South African church tackles HIV/AIDS

By April 12, 2006

South Africa (MNN) — A church in South Africa is now hitting the HIV/AIDS issue in their community head-on. Purpose Driven Ministries is using this church as an example to other churches around the world as part of their P.E.A.C.E. Plan.

The heart of Pastor Titus Sithole of the Charity and Faith Mission Church in Mamelodi Township softened when a member of his congregation announced she was infected with HIV.

Since then, he’s been addressing the implications of HIV/AIDS. He’s been teaching sermons like The Good, the Bad, and the Ugly of Sex, Jesus the Healer, Taking Care of Orphans, and How to Care for Terminally Ill Patients. After every service, the church offers HIV testing and counseling.

He and his wife even adopted a child who had been orphaned through AIDS.

As a result of the three-month emphasis, church members’ attitudes toward HIV/AIDS changed. People with AIDS were brought to the church and found love and acceptance. Others who learned they were HIV positive joined support groups started by the church and learned to accept their status. The support groups include church members and others from the community, and they meet for three hours every Saturday. “These groups have helped each other to face and deal with the challenge of HIV/AIDS,” Sithole says.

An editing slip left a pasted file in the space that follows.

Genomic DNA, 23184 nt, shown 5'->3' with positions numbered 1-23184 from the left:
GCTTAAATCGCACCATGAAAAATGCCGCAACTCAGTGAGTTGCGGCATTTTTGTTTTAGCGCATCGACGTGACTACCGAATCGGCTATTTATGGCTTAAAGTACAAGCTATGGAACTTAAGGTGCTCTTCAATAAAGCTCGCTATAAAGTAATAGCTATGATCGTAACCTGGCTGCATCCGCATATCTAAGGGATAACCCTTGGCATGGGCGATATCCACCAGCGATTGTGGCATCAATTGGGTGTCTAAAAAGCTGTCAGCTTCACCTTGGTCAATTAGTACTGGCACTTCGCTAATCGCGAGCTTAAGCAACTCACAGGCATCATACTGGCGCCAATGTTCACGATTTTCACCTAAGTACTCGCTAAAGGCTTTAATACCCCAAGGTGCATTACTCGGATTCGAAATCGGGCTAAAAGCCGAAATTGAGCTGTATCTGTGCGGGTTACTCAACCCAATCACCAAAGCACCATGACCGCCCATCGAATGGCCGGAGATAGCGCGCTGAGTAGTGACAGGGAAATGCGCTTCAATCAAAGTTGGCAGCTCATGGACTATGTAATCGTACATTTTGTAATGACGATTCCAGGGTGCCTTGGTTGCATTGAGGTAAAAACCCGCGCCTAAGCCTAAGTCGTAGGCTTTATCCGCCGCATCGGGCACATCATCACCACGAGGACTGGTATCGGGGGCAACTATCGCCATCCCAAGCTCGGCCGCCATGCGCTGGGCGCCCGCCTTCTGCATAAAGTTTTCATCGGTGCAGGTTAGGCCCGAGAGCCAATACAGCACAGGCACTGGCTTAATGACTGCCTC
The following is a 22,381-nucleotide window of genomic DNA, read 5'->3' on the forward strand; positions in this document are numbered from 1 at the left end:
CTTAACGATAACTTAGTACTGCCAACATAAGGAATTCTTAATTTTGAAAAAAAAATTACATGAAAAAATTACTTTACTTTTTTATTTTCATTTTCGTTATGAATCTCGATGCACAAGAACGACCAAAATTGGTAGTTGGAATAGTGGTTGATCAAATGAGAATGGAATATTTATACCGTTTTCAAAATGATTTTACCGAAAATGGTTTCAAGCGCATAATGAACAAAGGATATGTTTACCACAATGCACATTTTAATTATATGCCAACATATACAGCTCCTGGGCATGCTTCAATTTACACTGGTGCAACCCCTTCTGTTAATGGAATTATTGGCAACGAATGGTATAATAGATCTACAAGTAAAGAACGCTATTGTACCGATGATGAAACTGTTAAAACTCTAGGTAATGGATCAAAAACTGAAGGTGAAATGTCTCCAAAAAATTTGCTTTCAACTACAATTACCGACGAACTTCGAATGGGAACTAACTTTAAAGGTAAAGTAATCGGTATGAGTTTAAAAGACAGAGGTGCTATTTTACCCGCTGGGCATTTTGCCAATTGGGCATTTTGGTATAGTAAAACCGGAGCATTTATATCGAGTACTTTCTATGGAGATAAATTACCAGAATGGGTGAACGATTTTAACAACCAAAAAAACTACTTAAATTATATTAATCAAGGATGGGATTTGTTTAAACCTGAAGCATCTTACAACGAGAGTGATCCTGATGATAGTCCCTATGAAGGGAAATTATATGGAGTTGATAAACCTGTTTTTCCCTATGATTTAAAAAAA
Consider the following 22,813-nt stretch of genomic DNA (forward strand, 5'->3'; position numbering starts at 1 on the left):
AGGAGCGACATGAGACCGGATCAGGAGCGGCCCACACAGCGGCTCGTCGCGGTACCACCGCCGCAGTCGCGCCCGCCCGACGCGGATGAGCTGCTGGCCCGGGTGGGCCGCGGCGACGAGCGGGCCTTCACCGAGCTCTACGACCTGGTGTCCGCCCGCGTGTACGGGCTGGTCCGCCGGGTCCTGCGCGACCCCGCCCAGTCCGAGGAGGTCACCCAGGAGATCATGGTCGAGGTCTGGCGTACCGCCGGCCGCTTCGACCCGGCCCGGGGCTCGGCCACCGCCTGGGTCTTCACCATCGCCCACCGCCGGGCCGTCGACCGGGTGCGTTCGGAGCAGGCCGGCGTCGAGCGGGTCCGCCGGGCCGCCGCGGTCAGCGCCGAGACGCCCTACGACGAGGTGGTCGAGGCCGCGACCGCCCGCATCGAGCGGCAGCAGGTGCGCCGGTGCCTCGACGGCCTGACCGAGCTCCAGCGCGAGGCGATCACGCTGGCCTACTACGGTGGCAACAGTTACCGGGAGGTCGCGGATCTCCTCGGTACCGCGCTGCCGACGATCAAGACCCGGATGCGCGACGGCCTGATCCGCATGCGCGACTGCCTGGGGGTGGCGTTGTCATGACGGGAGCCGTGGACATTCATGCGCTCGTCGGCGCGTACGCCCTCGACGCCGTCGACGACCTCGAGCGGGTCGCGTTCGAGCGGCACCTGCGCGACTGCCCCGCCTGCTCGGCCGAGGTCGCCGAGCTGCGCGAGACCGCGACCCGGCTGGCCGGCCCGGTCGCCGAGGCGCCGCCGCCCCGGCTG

As more and more HIV-positive individuals began to show signs of AIDS, the church started a home-based care ministry for the terminally ill. To address that need, they have opened a 140-bed hospice that soon will begin receiving its first patients. They plan to provide free care and free burial services.

Recently, the church has started building the first of five orphanage houses that eventually will house a total of 90 children.

As members of Charity and Faith Mission Church minister to those affected and infected by HIV/AIDS, they’re working to prevent the spread of the disease. “Our staff is going to schools, workplaces, churches, and other institutions educating people about HIV/AIDS,” Sithole said. “Every November we do a door-to-door campaign.”

With death almost certain, church involvement in the HIV/AIDS problem is essential. Sharing the Gospel with them may be their only hope.

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